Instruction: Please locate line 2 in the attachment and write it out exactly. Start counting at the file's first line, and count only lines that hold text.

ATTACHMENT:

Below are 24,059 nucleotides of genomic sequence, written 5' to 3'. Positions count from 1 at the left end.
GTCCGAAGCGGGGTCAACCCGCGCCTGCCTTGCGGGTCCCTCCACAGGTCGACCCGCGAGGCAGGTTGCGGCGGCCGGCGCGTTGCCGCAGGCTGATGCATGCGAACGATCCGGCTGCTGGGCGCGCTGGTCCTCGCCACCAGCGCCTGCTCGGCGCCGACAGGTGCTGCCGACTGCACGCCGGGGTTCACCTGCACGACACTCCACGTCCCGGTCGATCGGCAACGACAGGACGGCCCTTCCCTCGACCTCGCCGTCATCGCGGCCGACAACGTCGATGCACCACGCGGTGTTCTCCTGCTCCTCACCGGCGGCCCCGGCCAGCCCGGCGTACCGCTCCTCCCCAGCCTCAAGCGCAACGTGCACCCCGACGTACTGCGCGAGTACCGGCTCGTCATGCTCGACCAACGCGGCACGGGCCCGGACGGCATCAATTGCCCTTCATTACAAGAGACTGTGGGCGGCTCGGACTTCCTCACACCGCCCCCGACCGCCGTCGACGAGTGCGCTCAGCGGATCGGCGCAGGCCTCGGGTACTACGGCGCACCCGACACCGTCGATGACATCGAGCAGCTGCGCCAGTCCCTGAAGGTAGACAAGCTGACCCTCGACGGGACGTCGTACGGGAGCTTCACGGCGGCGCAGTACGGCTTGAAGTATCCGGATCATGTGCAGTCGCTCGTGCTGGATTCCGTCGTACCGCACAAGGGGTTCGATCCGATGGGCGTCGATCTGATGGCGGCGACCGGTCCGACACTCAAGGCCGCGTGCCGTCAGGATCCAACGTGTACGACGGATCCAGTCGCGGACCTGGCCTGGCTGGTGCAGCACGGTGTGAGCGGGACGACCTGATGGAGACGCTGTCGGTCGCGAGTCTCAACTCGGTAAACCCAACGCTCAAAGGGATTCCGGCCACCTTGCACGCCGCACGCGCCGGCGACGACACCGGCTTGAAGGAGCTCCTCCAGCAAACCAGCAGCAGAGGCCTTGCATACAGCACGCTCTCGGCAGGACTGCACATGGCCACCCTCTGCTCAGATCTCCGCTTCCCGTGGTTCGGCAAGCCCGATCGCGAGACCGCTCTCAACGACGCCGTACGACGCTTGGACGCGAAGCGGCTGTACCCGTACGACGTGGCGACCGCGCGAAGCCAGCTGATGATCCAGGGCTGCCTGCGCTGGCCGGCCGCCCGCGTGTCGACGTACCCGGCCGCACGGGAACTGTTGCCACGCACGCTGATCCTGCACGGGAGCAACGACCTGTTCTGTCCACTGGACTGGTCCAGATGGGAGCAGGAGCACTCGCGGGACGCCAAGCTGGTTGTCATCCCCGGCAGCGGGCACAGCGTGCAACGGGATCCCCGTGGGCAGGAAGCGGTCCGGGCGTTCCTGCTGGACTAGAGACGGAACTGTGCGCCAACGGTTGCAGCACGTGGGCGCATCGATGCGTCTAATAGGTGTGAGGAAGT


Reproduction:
GTCCGAAGCGGGGTCAACCCGCGCCTGCCTTGCGGGTCCCTCCACAGGTCGACCCGCGAGGCAGGTTGCGGCGGCCGGCGCGTTGCCGCAGGCTGATGCATGCGAACGATCCGGCTGCTGGGCGCGCTGGTCCTCGCCACCAGCGCCTGCTCGGCGCCGACAGGTGCTGCCGACTGCACGCCGGGGTTCACCTGCACGACACTCCACGTCCCGGTCGATCGGCAACGACAGGACGGCCCTTCCCTCGACCTCGCCGTCATCGCGGCCGACAACGTCGATGCACCACGCGGTGTTCTCCTGCTCCTCACCGGCGGCCCCGGCCAGCCCGGCGTACCGCTCCTCCCCAGCCTCAAGCGCAACGTGCACCCCGACGTACTGCGCGAGTACCGGCTCGTCATGCTCGACCAACGCGGCACGGGCCCGGACGGCATCAATTGCCCTTCATTACAAGAGACTGTGGGCGGCTCGGACTTCCTCACACCGCCCCCGACCGCCGTCGACGAGTGCGCTCAGCGGATCGGCGCAGGCCTCGGGTACTACGGCGCACCCGACACCGTCGATGACATCGAGCAGCTGCGCCAGTCCCTGAAGGTAGACAAGCTGACCCTCGACGGGACGTCGTACGGGAGCTTCACGGCGGCGCAGTACGGCTTGAAGTATCCGGATCATGTGCAGTCGCTCGTGCTGGATTCCGTCGTACCGCACAAGGGGTTCGATCCGATGGGCGTCGATCTGATGGCGGCGACCGGTCCGACACTCAAGGCCGCGTGCCGTCAGGATCCAACGTGTACGACGGATCCAGTCGCGGACCTGGCCTGGCTGGTGCAGCACGGTGTGAGCGGGACGACCTGATGGAGACGCTGTCGGTCGCGAGTCTCAACTCGGTAAACCCAACGCTCAAAGGGATTCCGGCCACCTTGCACGCCGCACGCGCCGGCGACGACACCGGCTTGAAGGAGCTCCTCCAGCAAACCAGCAGCAGAGGCCTTGCATACAGCACGCTCTCGGCAGGACTGCACATGGCCACCCTCTGCTCAGATCTCCGCTTCCCGTGGTTCGGCAAGCCCGATCGCGAGACCGCTCTCAACGACGCCGTACGACGCTTGGACGCGAAGCGGCTGTACCCGTACGACGTGGCGACCGCGCGAAGCCAGCTGATGATCCAGGGCTGCCTGCGCTGGCCGGCCGCCCGCGTGTCGACGTACCCGGCCGCACGGGAACTGTTGCCACGCACGCTGATCCTGCACGGGAGCAACGACCTGTTCTGTCCACTGGACTGGTCCAGATGGGAGCAGGAGCACTCGCGGGACGCCAAGCTGGTTGTCATCCCCGGCAGCGGGCACAGCGTGCAACGGGATCCCCGTGGGCAGGAAGCGGTCCGGGCGTTCCTGCTGGACTAGAGACGGAACTGTGCGCCAACGGTTGCAGCACGTGGGCGCATCGATGCGTCTAATAGGTGTGAGGAAGT